In superhero comics, two good guys often meet serendipitously, as Bruce Wayne and Clark Kent did while taking the same sea cruise in 1952’s Superman #76. So it was for Chris Gavaler and Nathaniel Goldberg.
In 2015, Gavaler RC’88, GSE’92, an assistant professor of English literature at Washington and Lee University in Virginia, met Goldberg, an associate professor of philosophy there, in the English department’s copy room after the copier in the philosophy department had broken down. Gavaler had a campuswide reputation as the guy with a comics blog, and Goldberg, who recognized Gavaler’s name, ventured that philosophers were also concerned with “really weird things.”
The two talked about instances where philosophy and comic books have intersected and eventually collaborated to write Superhero Thought Experiments (The University of Iowa Press, 2019), which presents a series of “what if” questions inspired by the plots of superhero comics. For instance, what if a time traveler returned to his childhood days and told his past self about the future? What if you could save the world but had to sacrifice millions of people first?
The book delves into an array of philosophical concepts, including morality, belief, and the nature of time and reality, as represented by a host of comic book superheroes, from Batman to Dr. Doom.
Superman, for instance, is an ethical consequentialist. Like the 19th-century philosopher John Stuart Mill, he believes the right thing to do is to help and benefit humanity; in that sense, both Mill and Superman are future-focused. Batman, on the other hand, is past-focused, determined to be true to the oath he took, after witnessing his parents’ murder, “to spend the rest of my life warring on all criminals.” That makes him an ethical deontologist—a person who believes that the morality of an action is determined by a set of rules defining right and wrong, not by its consequences—like 18th-century philosopher Immanuel Kant.
Gavaler’s interest in superheroes began in childhood, when a minor learning disability made reading regular books something of a challenge and comics posed an entertaining alternative. “My disability was a problem in early elementary school,” Gavaler explains, “after which I apparently learned to compensate pretty well.” His interest in comics, however, waxed and waned over the years, until 2008, when a group of students at Washington and Lee asked him if he’d be interested in teaching an honors seminar on superheroes. “Well,” he told them, “I’ve not in any way studied comics, but sure, that sounds like fun.”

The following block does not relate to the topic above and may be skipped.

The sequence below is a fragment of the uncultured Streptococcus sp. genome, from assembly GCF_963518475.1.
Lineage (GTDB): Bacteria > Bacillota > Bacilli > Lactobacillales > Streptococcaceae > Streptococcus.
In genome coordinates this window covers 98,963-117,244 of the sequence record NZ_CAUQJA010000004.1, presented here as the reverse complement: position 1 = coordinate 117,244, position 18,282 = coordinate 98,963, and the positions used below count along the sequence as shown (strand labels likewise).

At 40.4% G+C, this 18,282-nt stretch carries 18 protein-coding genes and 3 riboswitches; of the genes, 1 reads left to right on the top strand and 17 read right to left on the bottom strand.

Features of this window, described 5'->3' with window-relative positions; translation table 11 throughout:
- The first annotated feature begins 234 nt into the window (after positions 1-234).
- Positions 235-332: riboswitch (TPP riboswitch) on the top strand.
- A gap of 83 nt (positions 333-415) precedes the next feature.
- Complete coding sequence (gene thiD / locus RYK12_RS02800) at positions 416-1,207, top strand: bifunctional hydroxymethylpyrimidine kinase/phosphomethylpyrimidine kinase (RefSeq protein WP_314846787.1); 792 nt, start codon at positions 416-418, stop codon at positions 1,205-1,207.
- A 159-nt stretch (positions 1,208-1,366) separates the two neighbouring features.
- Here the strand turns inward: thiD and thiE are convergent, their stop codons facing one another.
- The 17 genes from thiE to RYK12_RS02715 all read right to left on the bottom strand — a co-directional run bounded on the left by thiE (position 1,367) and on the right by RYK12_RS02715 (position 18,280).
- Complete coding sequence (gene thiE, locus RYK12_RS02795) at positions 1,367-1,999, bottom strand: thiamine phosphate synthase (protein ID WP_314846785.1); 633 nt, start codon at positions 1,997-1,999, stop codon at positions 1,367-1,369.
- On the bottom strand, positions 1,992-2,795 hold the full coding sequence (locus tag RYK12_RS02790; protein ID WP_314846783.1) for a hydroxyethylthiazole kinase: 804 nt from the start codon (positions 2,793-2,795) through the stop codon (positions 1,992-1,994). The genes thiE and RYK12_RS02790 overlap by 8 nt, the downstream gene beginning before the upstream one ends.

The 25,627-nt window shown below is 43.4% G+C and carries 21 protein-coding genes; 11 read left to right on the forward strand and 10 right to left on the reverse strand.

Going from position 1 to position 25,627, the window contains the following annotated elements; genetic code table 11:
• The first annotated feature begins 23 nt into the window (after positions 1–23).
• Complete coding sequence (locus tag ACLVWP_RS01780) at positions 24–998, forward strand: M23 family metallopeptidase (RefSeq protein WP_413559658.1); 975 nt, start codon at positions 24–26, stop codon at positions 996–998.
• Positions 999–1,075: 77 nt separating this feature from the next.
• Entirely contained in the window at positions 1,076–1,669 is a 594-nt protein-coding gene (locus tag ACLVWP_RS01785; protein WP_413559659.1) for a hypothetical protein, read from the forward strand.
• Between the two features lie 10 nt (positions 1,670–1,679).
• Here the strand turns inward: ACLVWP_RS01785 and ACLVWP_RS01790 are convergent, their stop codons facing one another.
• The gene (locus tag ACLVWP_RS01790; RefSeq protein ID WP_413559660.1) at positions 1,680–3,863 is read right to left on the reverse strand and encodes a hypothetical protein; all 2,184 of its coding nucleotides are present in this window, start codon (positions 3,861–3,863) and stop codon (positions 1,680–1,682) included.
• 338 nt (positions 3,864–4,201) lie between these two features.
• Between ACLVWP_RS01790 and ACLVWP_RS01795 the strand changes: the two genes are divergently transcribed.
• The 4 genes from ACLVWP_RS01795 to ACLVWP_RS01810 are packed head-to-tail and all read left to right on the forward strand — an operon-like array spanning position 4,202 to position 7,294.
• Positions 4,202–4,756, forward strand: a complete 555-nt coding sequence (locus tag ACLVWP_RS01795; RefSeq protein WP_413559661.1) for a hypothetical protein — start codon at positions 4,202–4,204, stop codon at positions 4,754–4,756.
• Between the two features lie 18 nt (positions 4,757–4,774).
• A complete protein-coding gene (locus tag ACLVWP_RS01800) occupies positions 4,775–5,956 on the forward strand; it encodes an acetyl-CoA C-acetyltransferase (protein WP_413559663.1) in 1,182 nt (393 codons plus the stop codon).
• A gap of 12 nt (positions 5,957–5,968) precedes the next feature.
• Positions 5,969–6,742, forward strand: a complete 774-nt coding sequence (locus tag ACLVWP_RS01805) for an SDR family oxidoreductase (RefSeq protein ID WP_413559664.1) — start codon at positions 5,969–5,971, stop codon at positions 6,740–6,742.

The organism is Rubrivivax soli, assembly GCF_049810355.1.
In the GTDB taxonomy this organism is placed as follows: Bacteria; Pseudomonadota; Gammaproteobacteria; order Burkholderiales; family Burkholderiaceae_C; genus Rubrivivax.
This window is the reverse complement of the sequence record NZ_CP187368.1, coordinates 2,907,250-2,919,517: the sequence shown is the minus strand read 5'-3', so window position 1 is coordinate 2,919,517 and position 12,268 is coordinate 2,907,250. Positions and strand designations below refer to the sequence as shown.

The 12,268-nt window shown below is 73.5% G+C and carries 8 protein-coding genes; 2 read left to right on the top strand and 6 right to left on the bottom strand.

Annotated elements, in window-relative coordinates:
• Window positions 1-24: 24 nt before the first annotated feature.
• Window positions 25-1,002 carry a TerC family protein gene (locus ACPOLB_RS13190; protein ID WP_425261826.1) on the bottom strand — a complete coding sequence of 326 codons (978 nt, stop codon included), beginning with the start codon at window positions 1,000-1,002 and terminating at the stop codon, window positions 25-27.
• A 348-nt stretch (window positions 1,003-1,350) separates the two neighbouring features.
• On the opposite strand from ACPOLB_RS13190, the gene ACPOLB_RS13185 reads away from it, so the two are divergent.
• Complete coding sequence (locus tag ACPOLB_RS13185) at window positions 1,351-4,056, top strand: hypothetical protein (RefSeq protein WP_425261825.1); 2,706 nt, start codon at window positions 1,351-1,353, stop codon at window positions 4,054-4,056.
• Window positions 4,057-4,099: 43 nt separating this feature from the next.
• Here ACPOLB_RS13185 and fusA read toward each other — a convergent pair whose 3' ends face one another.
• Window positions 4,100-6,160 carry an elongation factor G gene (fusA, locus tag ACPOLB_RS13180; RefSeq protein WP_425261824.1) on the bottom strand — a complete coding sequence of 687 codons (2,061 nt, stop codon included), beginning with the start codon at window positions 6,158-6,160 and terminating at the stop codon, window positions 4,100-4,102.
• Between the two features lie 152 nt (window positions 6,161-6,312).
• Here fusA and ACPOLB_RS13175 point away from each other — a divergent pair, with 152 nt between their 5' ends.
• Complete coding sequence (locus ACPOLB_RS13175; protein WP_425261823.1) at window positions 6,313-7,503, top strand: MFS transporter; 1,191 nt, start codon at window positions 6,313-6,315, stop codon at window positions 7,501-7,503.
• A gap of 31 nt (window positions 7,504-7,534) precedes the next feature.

To prepare for the seminar, he began what he thought would be “just some quick research to fill in the gap,” he says. That initial research turned into multiple scholarly articles and five books—not to mention a popular blog, which he premiered in 2011—about comics. The blog, The Patron Saint of Superheroes, “is first and foremost for fun—mine and, hopefully, readers’,” he says. He’ll occasionally test-run scholarly ideas there, experiment with visual art, or, he adds, “detail my failed attempts to have a reasonable conversation with an unreasonable alumnus who thinks comics shouldn’t be taught in college.”
His books have tended to have a more serious focus. For instance, Superhero Comics (Bloomsbury Academic, 2017) covers all of his historical research, including the fact—which he calls “disturbing as hell”—that the first comic book superheroes were a direct outgrowth of eugenics, the early 20th-century movement rooted in the idea that we could—and should—breed a race of supermen.
Over the years, Gavaler says, superheroes became somewhat less super and slightly more complicated, exhibiting a fair amount of moral ambiguity.
If he has a favorite comic book character, it’s probably Marvel Comics’ Magneto, a villain who’s also something of a hero. Magneto, Gavaler explains, is “the hero of a minority group”—mutants—“that is trying to overthrow an oppressive majority”—humans—“but does so in terrible ways” (attacking New York City, for instance). As the character developed over time, he was revealed to be a Jewish Holocaust survivor—a fact that renders his motivations even more morally ambiguous.
In fact, Gavaler says, during World War II, “villains were unequivocally evil, without the slightest hint of gray. You introduce a character like Magneto, and suddenly everything’s gray.” And it’s that gray, of course, that makes the field a whole lot more interesting to study.
Although Superhero Thought Experiments was written essentially for a lay audience, Gavaler and Goldberg have written a second book, due out next year, specifically for philosophers. Until then, Gavaler hopes that readers will see Superhero Thought Experiments “as an invitation to look at how pop cultural products can be studied philosophically.” He hopes they will discover that superhero comics “present some weirdly complex philosophical puzzles that extend far deeper than their seemingly superficial stories—it’s thought experiments all the way down.”